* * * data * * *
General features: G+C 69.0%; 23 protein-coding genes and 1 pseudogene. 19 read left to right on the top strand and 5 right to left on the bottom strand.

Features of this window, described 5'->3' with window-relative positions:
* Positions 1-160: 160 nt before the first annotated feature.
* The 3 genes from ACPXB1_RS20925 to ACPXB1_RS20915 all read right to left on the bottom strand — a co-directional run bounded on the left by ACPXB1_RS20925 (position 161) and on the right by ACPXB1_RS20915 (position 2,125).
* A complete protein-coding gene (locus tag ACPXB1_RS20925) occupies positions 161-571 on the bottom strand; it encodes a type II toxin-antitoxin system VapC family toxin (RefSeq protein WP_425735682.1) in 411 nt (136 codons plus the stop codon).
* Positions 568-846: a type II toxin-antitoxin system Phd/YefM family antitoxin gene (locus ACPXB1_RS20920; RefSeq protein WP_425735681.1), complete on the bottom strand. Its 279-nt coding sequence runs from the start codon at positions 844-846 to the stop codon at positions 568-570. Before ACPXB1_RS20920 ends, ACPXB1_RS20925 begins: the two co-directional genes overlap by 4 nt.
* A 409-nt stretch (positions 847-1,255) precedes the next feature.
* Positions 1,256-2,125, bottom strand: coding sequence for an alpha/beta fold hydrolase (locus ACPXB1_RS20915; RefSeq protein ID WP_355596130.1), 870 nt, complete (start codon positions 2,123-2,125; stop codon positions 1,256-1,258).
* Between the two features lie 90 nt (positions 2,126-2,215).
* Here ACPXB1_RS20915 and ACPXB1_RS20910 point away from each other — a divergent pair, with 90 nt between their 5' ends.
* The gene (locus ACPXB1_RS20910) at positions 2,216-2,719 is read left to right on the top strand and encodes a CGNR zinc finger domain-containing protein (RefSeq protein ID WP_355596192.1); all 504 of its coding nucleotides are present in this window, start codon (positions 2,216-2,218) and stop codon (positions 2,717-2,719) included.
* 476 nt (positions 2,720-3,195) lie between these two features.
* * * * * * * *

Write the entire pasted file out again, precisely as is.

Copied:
General features: G+C 69.0%; 23 protein-coding genes and 1 pseudogene. 19 read left to right on the top strand and 5 right to left on the bottom strand.

Features of this window, described 5'->3' with window-relative positions:
* Positions 1-160: 160 nt before the first annotated feature.
* The 3 genes from ACPXB1_RS20925 to ACPXB1_RS20915 all read right to left on the bottom strand — a co-directional run bounded on the left by ACPXB1_RS20925 (position 161) and on the right by ACPXB1_RS20915 (position 2,125).
* A complete protein-coding gene (locus tag ACPXB1_RS20925) occupies positions 161-571 on the bottom strand; it encodes a type II toxin-antitoxin system VapC family toxin (RefSeq protein WP_425735682.1) in 411 nt (136 codons plus the stop codon).
* Positions 568-846: a type II toxin-antitoxin system Phd/YefM family antitoxin gene (locus ACPXB1_RS20920; RefSeq protein WP_425735681.1), complete on the bottom strand. Its 279-nt coding sequence runs from the start codon at positions 844-846 to the stop codon at positions 568-570. Before ACPXB1_RS20920 ends, ACPXB1_RS20925 begins: the two co-directional genes overlap by 4 nt.
* A 409-nt stretch (positions 847-1,255) precedes the next feature.
* Positions 1,256-2,125, bottom strand: coding sequence for an alpha/beta fold hydrolase (locus ACPXB1_RS20915; RefSeq protein ID WP_355596130.1), 870 nt, complete (start codon positions 2,123-2,125; stop codon positions 1,256-1,258).
* Between the two features lie 90 nt (positions 2,126-2,215).
* Here ACPXB1_RS20915 and ACPXB1_RS20910 point away from each other — a divergent pair, with 90 nt between their 5' ends.
* The gene (locus ACPXB1_RS20910) at positions 2,216-2,719 is read left to right on the top strand and encodes a CGNR zinc finger domain-containing protein (RefSeq protein ID WP_355596192.1); all 504 of its coding nucleotides are present in this window, start codon (positions 2,216-2,218) and stop codon (positions 2,717-2,719) included.
* 476 nt (positions 2,720-3,195) lie between these two features.